Figure 2
Figure 2

Variation of temperature and pH (total scale) over the month of June 2016 at a subtidal control site (‘300 µatm’) and a subtidal elevated CO2 site (‘900 µatm’). Measurements were carried out with the SeaFETs sensors deployed just above the seafloor.

Table 1 Carbonate chemistry in subtidal and intertidal waters off Shikine Island, Japan.

Intertidal communities

The rocky shores of Shikine Island were characterised by thick biogenic carbonate crusts formed by coralline algae, serpulids, barnacles and molluscs with an overgrowth of fleshy algae on the low shore in the intertidal zone. There was a significant difference in the abundance of macroflora and encrusting macrofauna between the different CO2 levels (Figs 3 and 4). One of the most notable shifts in community composition was a very clear decrease in the coralline algae as CO2 levels increased; this cover fell from 43 ± 21% at ‘300 µatm’ to 24 ± 21% at 400 µatm, 3 ± 5% ‘1100 µatm’ and 1 ± 2% at ‘1800 µatm’, respectively (K-W: H = 99.21, p < 0.001; Figs 3 and 4a). There was also a significant decrease in sponge cover as CO2 levels increased (K-W: H = 19.27, p < 0.001; Fig. S4). Despite reductions in coralline algae and sponges, the amount of rock covered solely by biofilm remained low throughout the CO2 gradient, with 2 ± 6% at ‘300 µatm’, 4 ± 6% at ‘1100 µatm’ and 1 ± 2% at ‘1800 µatm’ CO2 (K-W: H = 11.46, p < 0.01; Fig. S4). Fleshy algae increased in abundance from 53 ± 21% at ‘300 µatm’ to 98 ± 3% at ‘1800 µatm’ (K-W: H = 47.57, p < 0.001; Fig. 3c), and non-calcareous encrusting algae increased from 4 ± 7% at ‘300 µatm’ to 18 ± 27% and 11 ± 27%, at ‘1100 µatm’ and ‘1800 µatm’, respectively (K-W: H = 16.77, p < 0.001; Fig. S4).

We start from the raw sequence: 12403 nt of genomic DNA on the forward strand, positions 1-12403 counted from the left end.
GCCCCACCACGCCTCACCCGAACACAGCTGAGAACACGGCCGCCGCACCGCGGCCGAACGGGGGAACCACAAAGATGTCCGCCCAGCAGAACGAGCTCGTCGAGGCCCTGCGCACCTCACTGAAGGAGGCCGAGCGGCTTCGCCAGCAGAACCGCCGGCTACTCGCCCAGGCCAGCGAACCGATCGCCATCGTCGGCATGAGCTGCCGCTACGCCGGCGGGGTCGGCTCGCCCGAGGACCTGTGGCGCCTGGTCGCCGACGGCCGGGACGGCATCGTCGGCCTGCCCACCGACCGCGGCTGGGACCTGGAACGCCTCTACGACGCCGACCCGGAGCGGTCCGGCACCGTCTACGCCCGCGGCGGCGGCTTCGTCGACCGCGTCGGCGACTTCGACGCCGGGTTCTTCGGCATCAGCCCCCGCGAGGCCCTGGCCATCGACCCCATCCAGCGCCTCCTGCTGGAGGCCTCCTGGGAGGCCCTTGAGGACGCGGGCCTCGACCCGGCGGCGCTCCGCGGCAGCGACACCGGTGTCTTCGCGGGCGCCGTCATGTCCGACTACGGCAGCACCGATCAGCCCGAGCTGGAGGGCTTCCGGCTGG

Figure 3
Figure 3

Representative ecological communities at increasing pCO2 levels. The top panels represent intertidal communities associated with mean levels of 300, 400 and 1100 µatm pCO2. The bottom panels represent subtidal communities associated with mean levels of 300, 400 and 900 µatm pCO2.

Figure 4
Figure 4

Changes in abundance (mean ± SE) of taxa (mean ± SE) with increasing pCO2 for the intertidal habitat. (a) Hard corals. (b) Coralline algae. (c) Fleshy algae. (d) Calcified fauna. A significant difference between pCO2 groups is indicated with a different letter (Kruskal-Wallis with Bonferroni-adjusted Fisher’s least significant difference).

Most of the macrofauna investigated showed significant changes in abundance along the gradients in CO2. The abundance of calcifying organisms decreased as pCO2 levels rose with a significant difference between the ‘300 µatm’ and ‘400 µatm’ versus the ‘1100 µatm’ and ‘1800 µatm’, with the number of individuals falling from 38 ± 38 individuals at ‘300 µatm’ to 2 ± 3 individuals at ‘1800 µatm’ (K-W: H = 63.73, p < 0.001; Figs 3 and 4d). The abundance of the larger barnacles (>1 cm in diameter including Megabalanus volcano and Megabalanus rosa) fell from 18 ± 24 at ‘300 µatm’, 15 ± 8 at ‘400 µatm’ and 5 ± 10 individuals per 0.25 m2 at ‘1100 µatm’, and they were almost absent at ‘1800 µatm’ (K-W: H = 33.42, p < 0.001; Fig. S4). Mussels were also reduced in abundance from 7 ± 13 individuals at ‘300 µatm’ to 2 ± 3 individuals in the ‘1800 µatm’ (K-W: H = 20.80, p < 0.001; Fig. S4). Oysters and decapods were less common at the elevated CO2 stations but our surveys did not reveal statistically significant differences (K-W, p > 0.05) as they were not very abundant in quadrats at ‘300 µatm’ (Fig. S4). The azooxanthellate coral Tubastrea coccinea was observed at ‘300 µatm’ and ‘400 µatm’ but absent at ‘1100 µatm’ and ‘1800 µatm’ pCO2 (K-W: H = 14.32, p < 0.05; Fig. S4). Of the non-calcifying fauna, only sea anemones significantly increased in abundance at ‘1100 µatm’ (0.1 ± 0.4 individuals per 0.25 m2 at 300 µatm vs. 1.0 ± 1.4 at ‘1100 µatm’), they were absent from the ‘1500 µatm’ station (K-W: H = 53.89, p < 0.001; Fig. S4).